Gov. McAuliffe signs executive order to remove criminal history questions from employment applications

RICHMOND, Va. (WRIC) – Virginia joins a growing list of states and cities across the country to “ban the box.”

It’s part of a national movement to have the box on employment applications that asks if you have a criminal history removed. Friday governor Terry McAuliffe made history by signing an executive order to ban the box.

The action removes the box from state employee applications. A measure to do that passed in the Senate but ultimately failed in the House of Delegates earlier this year. The governor says he hopes this is just a first step, and that companies in the private sector follow the state’s lead.

“I was convicted on two counts of grand larceny and one count of obtaining money under false pretenses,” said former felon James Moss.

Moss says he made a mistake and after serving time he couldn’t get any jobs despite having 18 years experience in construction. He blames the box asking whether he had ever been convicted of a felony.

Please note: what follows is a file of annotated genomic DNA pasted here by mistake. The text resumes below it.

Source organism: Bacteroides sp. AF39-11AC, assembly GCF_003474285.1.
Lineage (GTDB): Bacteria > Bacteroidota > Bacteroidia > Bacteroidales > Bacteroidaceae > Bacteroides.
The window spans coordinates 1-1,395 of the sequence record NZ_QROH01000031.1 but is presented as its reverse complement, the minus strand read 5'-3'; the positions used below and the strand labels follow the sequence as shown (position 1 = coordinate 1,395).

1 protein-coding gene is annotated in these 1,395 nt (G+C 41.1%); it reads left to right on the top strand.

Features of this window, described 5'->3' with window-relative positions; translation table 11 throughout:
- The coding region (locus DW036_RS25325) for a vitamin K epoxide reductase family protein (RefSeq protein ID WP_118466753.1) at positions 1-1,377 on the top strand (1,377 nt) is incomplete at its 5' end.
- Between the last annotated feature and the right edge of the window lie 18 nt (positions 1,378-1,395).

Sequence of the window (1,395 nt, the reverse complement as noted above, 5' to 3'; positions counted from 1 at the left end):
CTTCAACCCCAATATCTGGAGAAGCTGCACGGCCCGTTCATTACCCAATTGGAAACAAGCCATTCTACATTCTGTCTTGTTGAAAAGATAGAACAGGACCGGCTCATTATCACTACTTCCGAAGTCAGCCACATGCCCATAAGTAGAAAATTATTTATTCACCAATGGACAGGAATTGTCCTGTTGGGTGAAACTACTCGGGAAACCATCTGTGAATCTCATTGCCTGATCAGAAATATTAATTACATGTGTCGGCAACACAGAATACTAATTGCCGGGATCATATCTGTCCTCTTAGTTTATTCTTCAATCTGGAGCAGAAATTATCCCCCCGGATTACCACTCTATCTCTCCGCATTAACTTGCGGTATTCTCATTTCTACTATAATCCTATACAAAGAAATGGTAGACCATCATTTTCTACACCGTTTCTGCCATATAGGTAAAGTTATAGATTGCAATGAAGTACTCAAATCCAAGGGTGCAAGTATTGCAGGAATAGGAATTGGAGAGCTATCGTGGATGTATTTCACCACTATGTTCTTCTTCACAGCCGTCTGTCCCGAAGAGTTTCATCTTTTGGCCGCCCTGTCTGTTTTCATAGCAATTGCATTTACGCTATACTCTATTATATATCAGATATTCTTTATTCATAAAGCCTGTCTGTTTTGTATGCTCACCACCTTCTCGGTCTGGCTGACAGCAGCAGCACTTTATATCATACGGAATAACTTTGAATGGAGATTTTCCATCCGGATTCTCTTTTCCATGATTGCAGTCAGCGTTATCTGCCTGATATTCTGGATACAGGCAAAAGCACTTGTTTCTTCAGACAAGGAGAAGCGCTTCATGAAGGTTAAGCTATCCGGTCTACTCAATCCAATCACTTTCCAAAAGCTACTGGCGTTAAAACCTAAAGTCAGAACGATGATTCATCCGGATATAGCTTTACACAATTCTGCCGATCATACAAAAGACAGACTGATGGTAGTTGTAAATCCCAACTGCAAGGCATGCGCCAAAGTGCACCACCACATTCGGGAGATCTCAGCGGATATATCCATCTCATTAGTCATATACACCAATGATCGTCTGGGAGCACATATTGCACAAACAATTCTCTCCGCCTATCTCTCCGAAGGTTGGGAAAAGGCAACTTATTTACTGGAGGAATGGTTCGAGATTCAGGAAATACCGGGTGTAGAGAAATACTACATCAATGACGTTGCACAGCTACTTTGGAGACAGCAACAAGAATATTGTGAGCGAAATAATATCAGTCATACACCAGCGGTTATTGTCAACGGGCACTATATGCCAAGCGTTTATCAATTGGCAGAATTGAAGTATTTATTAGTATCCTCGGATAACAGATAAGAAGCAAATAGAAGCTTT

“Put in application after application, check that box, never heard call backs,” said Moss.

Moss said it was frustrating, and hard to handle.

“It was depressing, it really, really was.”

He’s now been working in donations for GoodWill for two years, there as the governor signed an executive order to remove questions about criminal history from state applications.

“I believe it’s huge, and it’s a huge step in the right direction,” said Moss.

“It’s all about forgiveness and giving people second chances. I’ve always said people make mistakes in life, you show me someone who’s never made a mistake,” said Governor McAuliffe.

Under the order state employers cannot take a crime into account for qualified applicants unless the crime specifically relates to the job the person is applying for. Criminal background checks can still be done but the governor says this will at least give people the chance to interview and make a first impression.

“Once you’ve served your time you want people back in the community, as governor I want people back.”

“Personally I have a relative that is now incarcerated,” said Catherine Fitzgerald.

Fitzgerald says she believes this will help her family member.

“They check that, they never get called back, now they have a chance to get called back.”

Virginia becomes the 15th state to ban the box.


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